47. Descriptions of the garden plants around the Taj of Shahjahan’s time mention Ketaki, Jai, Jui, Champa, Maulashree, Harshringar and Bel. All these are plants whose flowers or leaves are used in the worship of Vedic deities. Bel leaves are used exclusively in Shiva worship. A graveyard is planted only with shady trees because the idea of using fruit or flower from plants in a cemetery is abhorrent to human conscience. The presence of Bel and other flower plants in the Taj garden is proof of its having been a Shiva temple before seizure by Shahjahan.
48. Hindu temples are often built on river banks and sea beaches. The Taj Mahal is one such built on the bank of the Yamuna river, an ideal location for a Shiva temple. Hindu holy places like Hrishikesh, Ujjain, Nashik and Hardwar are along rivers. The existence of a ghat at the rear suggests a temple-palace, not a tomb.
49. Prophet Mohammad has ordained that the burial spot of a Muslim should be inconspicuous and must not be marked by even a single tombstone. In flagrant violation of this the Taj Mahal has one grave in the basement and another in the first floor chamber both ascribed to Mumtaz. Those two cenotaphs were in fact erected by Shahjahan to bury the two-tier Shiva Lingas that were consecrated in the Taj Mahal. It is customary for Hindus to install two Shiva Lingas one over the other in two storeyes as may be seen in the Mahankaleshwar temple in Ujjain and the Somnath temple raised by Ahilyabai in Somnath Pattan. Even the basement cenotaph is a fake because it is two storeyes above the river bank ground level.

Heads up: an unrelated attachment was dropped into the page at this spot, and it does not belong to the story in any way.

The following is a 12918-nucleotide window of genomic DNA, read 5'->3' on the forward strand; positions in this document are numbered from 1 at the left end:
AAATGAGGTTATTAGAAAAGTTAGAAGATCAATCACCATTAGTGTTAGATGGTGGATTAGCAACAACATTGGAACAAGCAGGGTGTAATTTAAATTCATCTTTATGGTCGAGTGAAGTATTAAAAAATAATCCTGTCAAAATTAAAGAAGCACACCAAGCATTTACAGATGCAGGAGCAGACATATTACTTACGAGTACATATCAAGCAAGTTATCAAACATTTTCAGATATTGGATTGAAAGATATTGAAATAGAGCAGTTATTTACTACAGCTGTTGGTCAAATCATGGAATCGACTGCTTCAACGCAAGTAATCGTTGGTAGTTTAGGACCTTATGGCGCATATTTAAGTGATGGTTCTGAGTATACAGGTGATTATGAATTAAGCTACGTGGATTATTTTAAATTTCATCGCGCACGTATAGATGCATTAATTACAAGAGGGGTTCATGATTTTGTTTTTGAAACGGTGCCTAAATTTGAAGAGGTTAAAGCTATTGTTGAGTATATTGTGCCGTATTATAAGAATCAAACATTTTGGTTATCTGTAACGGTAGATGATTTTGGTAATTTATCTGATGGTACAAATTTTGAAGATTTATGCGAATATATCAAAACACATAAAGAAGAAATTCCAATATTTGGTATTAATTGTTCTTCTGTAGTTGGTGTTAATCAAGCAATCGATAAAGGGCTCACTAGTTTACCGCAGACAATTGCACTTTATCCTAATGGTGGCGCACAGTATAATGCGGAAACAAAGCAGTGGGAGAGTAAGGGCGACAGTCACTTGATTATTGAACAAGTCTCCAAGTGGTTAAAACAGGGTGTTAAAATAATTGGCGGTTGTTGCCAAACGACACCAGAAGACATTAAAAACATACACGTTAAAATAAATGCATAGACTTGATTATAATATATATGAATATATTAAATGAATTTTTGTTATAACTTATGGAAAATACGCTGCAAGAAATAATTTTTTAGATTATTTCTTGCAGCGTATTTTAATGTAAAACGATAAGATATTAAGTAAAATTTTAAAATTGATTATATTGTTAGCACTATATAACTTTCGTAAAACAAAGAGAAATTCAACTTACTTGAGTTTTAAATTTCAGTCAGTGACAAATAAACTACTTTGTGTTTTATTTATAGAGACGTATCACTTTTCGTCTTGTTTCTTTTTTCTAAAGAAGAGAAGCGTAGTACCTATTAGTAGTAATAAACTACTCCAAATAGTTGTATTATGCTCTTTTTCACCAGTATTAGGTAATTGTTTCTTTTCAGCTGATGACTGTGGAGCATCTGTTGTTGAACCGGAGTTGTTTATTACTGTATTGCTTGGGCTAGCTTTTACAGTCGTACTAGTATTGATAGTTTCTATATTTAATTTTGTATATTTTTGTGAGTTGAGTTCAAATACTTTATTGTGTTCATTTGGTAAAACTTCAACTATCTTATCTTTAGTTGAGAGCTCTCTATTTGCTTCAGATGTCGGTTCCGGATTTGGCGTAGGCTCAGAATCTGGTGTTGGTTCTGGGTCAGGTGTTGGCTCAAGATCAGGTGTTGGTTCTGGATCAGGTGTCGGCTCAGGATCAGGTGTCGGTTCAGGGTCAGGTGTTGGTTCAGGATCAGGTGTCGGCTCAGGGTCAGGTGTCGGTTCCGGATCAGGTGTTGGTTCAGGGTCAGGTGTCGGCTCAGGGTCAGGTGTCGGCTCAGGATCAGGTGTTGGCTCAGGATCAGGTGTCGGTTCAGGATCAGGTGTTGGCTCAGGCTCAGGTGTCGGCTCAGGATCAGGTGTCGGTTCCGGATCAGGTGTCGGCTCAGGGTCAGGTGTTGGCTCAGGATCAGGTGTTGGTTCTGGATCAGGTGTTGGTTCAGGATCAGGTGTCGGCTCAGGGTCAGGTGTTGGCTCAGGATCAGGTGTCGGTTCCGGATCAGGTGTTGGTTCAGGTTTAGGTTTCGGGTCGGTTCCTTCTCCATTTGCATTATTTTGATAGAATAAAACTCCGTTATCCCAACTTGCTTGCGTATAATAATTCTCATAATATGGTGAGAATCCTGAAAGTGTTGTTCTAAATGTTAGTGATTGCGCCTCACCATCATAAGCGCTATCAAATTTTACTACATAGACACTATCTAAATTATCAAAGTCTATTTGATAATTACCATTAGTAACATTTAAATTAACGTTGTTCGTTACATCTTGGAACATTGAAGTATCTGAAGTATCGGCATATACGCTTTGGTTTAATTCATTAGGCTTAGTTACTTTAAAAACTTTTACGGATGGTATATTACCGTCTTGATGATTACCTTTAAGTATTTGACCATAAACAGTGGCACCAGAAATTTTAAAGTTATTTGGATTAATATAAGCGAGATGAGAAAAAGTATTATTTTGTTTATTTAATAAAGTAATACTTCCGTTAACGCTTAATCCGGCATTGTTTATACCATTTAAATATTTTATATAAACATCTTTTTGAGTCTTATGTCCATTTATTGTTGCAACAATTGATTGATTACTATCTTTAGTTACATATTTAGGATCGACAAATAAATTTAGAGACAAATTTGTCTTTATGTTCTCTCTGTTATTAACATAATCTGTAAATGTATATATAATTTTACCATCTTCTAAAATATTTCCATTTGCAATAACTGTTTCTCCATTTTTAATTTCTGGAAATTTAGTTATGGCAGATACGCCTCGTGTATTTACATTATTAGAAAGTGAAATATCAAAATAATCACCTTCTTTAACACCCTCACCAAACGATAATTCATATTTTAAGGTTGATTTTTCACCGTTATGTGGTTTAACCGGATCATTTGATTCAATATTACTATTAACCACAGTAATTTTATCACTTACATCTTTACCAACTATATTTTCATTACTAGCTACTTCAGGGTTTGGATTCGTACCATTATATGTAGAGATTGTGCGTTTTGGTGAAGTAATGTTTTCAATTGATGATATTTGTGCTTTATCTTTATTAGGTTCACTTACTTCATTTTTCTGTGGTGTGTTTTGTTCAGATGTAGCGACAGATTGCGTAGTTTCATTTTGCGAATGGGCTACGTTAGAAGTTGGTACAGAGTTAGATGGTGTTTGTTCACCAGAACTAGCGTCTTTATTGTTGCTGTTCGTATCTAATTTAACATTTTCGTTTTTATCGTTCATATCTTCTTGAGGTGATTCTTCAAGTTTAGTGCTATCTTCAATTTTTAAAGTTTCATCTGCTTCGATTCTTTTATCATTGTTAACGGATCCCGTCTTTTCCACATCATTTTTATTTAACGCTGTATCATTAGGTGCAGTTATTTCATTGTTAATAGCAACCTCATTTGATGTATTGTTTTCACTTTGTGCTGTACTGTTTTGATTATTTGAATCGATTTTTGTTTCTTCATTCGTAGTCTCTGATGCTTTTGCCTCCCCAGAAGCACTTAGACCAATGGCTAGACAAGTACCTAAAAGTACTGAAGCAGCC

50. The Taj Mahal has identical entrance arches on all four sides. This is a typical Hindu building style known as Chaturmukhi, i.e. four-faced.
The Hindu Dome
51. The Taj Mahal has a reverberating dome. Such a dome is an absurdity for a tomb which must ensure peace and silence. Contrarily reverberating domes are a necessity in Hindu temples because they create an ecstatic din multiplying and magnifying the sound of bells, drums and pipes accompanying the worship of Hindu deities.
52. The Taj Mahal dome bears a lotus cap. Original Islamic domes have a bald top as is exemplified by the Pakistan Embassy domes in Chanakyapuri, New Delhi, and the domes in Pakistan’s newly built capital Islamabad.
53. The Taj Mahal entrance faces south. Quoting Shamshad Hussain from the Times of India of 25/01/2001 “All Shiva temples having a south facing doorway, opening on Mount Kailash orientation”. Had the Taj been an Islamic building it should have faced the west.
Tomb is the Grave, not the Building